|©Copyright 2009 Out Of The Blue.
All rights reserved.
|New Music Collective entertains with recent
original and contemporary compositions
N. SHUMATE, OUT OF THE BLUE posted Nov. 19, 2009
Most ensembles perform classical compositions by musicians from the
18th and 19th centuries. The New Music Collective, an ensemble of
Ohio State undergraduate music students and OSU faculty members,
take a different approach.
The 25-member group performs a wide spectrum of modern
contemporary music from the 20th and 21st centuries. The New Music
Collective is performing its second free concert on Nov. 20 at 8 p.m. in
Weigel Auditorium, 1866 College Rd.
“The main thrust behind this was last year,” said David Tomasacci, New
Music Collective General Manager. “Myself and another doctorial
student [Robert Lunn] were frustrated at the lack of a group or forum
for more recent and newer music compositions.”
At the end of Spring Quarter, 2009 the New Music Collective was
organized. The group debuted on March 1 followed by an official first
performance on May 22.
“The first show was just Lunn and I programming a concert by
ourselves with music from the last 50 years,” said Tomasacci, a second-
year music theory graduate student.
Dr. Thomas Wells, an OSU professor of composition, played a set of
piano pieces at the debut show. Interested in the project, Wells became
the New Music Collective faculty adviser and artist director.
“He was excited by our desire to address this lack of forum for new
music,” Tomasacci said. “And the following quarter, we made it a
regular event.” The New Music Collective now performs one concert
“The first one was very successful, everyone was excited about it,”
Wells said. “For this program we are giving local composers a chance at
larger ensemble compositions.”
The event will include two world premiers by OSU undergraduates
Anthony Vine and David Root. Vine, a third-year in composition,
composed a 15-minute piece for a chamber ensemble of 23 musicians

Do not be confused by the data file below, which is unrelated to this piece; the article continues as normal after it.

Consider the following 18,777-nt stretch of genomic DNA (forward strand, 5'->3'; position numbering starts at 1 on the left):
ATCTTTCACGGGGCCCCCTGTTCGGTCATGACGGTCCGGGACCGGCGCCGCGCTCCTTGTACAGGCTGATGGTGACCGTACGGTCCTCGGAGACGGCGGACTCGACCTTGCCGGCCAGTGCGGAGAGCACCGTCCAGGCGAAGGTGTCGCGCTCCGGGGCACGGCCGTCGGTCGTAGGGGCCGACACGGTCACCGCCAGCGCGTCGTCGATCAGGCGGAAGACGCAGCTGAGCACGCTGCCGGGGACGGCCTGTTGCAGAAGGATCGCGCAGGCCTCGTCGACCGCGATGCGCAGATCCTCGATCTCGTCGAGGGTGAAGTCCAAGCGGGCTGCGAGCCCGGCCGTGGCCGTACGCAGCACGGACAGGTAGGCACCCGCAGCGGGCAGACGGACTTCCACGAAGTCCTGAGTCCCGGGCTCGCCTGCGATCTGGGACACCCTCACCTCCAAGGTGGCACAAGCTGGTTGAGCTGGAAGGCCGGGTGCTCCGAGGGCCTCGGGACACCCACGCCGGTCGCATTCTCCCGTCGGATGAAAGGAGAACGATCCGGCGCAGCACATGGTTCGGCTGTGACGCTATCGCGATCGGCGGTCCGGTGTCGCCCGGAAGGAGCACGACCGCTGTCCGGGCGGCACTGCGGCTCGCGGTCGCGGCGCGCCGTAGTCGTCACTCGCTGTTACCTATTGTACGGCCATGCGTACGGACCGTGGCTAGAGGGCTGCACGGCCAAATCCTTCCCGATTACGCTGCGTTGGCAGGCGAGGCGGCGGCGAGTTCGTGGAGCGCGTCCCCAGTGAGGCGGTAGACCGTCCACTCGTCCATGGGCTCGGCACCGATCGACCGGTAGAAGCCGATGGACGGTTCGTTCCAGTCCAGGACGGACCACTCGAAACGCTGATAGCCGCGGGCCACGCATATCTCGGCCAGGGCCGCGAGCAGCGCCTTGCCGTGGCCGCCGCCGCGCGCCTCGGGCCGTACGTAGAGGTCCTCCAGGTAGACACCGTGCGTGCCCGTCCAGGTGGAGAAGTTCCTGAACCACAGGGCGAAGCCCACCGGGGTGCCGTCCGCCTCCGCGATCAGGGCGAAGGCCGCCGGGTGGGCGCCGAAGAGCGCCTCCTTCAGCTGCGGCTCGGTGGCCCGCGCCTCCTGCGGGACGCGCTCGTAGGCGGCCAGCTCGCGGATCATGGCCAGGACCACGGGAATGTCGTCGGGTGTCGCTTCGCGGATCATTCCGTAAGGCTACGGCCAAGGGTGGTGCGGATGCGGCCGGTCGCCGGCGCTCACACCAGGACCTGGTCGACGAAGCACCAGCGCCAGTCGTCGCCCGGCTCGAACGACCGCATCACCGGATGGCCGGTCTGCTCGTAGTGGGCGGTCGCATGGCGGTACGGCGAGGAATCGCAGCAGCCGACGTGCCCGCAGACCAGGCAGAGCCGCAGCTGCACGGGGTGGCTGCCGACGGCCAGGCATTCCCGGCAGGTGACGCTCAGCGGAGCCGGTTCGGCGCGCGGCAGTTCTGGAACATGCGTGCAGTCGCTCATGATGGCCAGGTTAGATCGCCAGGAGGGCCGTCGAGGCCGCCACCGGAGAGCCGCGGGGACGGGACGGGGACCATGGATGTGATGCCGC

titled "American Poetic."
“It’s a sound environment composed of moments of ecstasies which
moves away from its standing as one thing to become another,” said
Vine, “but none of the material really becomes anything.”
Vine drew inspiration from the word “poetics.” He said the Greek
meaning is the continuous constant state of becoming, an action that
transforms and continues the world.
This article posted on www.thelantern.com on 11.17.09 in "Arts" CLICK !
|This article printed in The Lantern's "btw"
weekly arts' insert on 11.18.09 CLICK ! -->
|Event Flier. Courtesy Melisa Bontempo
|Anthony Vine's "American Poetics." Courtesy Vine
|He described "American Poetic" as like watching a Polaroid photograph develop. “The hues and colors of the picture fluctuate and, in the case
of this piece, a clear image is never materialized.”
“In such a fast paced, crowded world the bravest thing is to be still,” Vine said. “Structures and plots of musical devices are irrelevant to the
immensity of the textures to be absorbed.”
While writing his composition this summer, Vine said he kept in mind a sound environment approach—to have the ensemble literally surround the
“There will be instrumentalists in the front, the back and along the sides of Weigel Auditorium, where there are walls that musicians will be on
top of playing,” Vine said.
There will also be eight boom boxes with cassette tapes playing an electronic part to all the music, Vine said. Some parts of the taped layer will
include: Hank Williams, Machaut, traffic over a bridge, the hum of electric circuitry, human voices, television signals, breathing, sirens and an
underwater swimming pool among other sounds.
Before the main program, "Paragraph 2," a section from Cornelius Cardew’s “The Great Learning,” will be performed by six percussionists and
50 singers at 7:35 p.m. Wells said the audience is invited to participate and sing.
“The whole piece is about 8 hours long, and it’s in 7 paragraphs,” Wells said. “As we go from concert to concert we will perform one of those.”
Wells knew Cardew before he passed in 1981, and described the piece as a 30-minute high ritual religious experience, with drummers playing
loops of rhythm while singers compete over the drums.
The score will be available for interested audience members at the event and can be downloaded or printed in advance at
The free event will also feature guest composer Per Bloland from Oberlin College, with a performance of his Clouds of Oran, and Giacinto
Scelsi’s piece Okanagon, a work for harp, contrabass and tam-tam.